400 . . . 44 . . . 32 . . . 9
This is my 400th post! This blog has been a grand adventure in journaling and in connecting with others. I know I’ve done a lot of whining and sniveling, but every now and then I manage to write something that draws me closer to a better understanding of myself and/or others. Every now and then I even manage to write something I am excited to share. For someone who has always felt that sharing what I write is like walking naked down Main Street at noon – an act of vulnerability and exposure – this has been an exercise that has stretched and strengthened me.
I have written 44 posts in 32 consecutive days. (I actually started on September 30th.) This is a landmark achievement for me, given my propensity for procrastination and my summertime inability to string more than a sentence or two together. This has been my second experiment this month, an experiment that I did not want to talk about until I saw whether I could actually pull it off. The experiment? To write at least one post a day every day in October.
And why did I feel such an experiment was necessary? Because I am a Nine. That makes sense to any of you who have studied the enneagram. I was first exposed to the enneagram about 4 years ago. When I read the description of a Nine I wanted to cry – it described me – exactly! Next to the Myers-Briggs, this is the best tool I’ve found for self-understanding and direction for personal growth.
Nines are peacemakers. Nines have a hard time acknowledging, much less asserting the self. Nines say ‘yes’ when they really mean ‘no.’ Nines often consider themselves to be Nobody Special and will not ask for what they want or need. Nines will lose themselves in busyness in order to avoid stress or unpleasant tasks. When under stress, Nines numb out, go to sleep, or escape to their own inner sanctum – a place of comfort, but unfortunately not a place grounded in reality.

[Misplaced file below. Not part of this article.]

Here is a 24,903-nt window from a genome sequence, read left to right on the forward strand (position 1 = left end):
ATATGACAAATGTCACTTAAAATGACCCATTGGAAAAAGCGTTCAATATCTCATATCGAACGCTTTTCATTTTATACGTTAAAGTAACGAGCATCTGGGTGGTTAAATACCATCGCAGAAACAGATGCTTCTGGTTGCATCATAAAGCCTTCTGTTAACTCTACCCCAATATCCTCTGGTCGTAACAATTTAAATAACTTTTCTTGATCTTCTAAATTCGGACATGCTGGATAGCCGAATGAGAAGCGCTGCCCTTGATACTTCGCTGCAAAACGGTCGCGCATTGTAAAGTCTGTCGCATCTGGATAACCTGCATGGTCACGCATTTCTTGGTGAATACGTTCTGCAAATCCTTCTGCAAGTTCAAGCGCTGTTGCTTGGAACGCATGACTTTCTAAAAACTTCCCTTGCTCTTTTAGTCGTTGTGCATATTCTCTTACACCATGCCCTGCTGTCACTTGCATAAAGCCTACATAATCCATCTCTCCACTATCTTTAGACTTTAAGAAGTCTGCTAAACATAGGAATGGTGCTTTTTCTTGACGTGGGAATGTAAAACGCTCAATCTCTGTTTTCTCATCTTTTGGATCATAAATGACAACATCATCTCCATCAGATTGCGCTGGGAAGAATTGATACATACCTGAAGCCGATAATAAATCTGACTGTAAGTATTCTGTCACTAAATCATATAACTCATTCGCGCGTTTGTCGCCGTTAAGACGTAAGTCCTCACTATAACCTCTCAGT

Those of you who read my posts through the summer know that the last few months have been a time of great stress and anxiety for me. As a result, I did what Nines do best. I numbed out. I finally realized that I was “losing” entire days, not because I wasn’t remembering them but because I simply was not attentive. Folks, let me tell you, life is too precious – my children are too precious – to lose even a single minute. I know that. Sometimes I have to work harder than usual to act on that knowledge.
My task for October was to commit to writing at least one post every single day about something I was thinking or doing. That meant that all day, every day, I tried to pay more attention to life. “What is happening today that is worth sharing? What’s happening today that I don’t want to forget?” Asking myself those questions each day forced me to stay in the moment even in the presence of stress. Some nights I would sit at the computer for a long time thinking and reliving my day before I could come up with a single word to write. I would not allow myself to turn in for the night until I acknowledged some part of the day in writing – be it good, bad, or ugly.
I do not know how long I will continue doing this. I have found it extremely helpful. I feel more grounded. I feel stronger in facing my stressors. And, almost always I find the act of writing to be invigorating and refreshing. Plus you know what they say about anything you do for at least 21 consecutive days – it becomes habit. Let’s hope.
For the few of you who are gracious enough to read my blog on a regular basis, please do me a favor. The next time I drop out of sight for longer than normal, leave a comment asking if I am just busy or if I’m numbing out again. As I said before, life it too precious to sleepwalk through its days.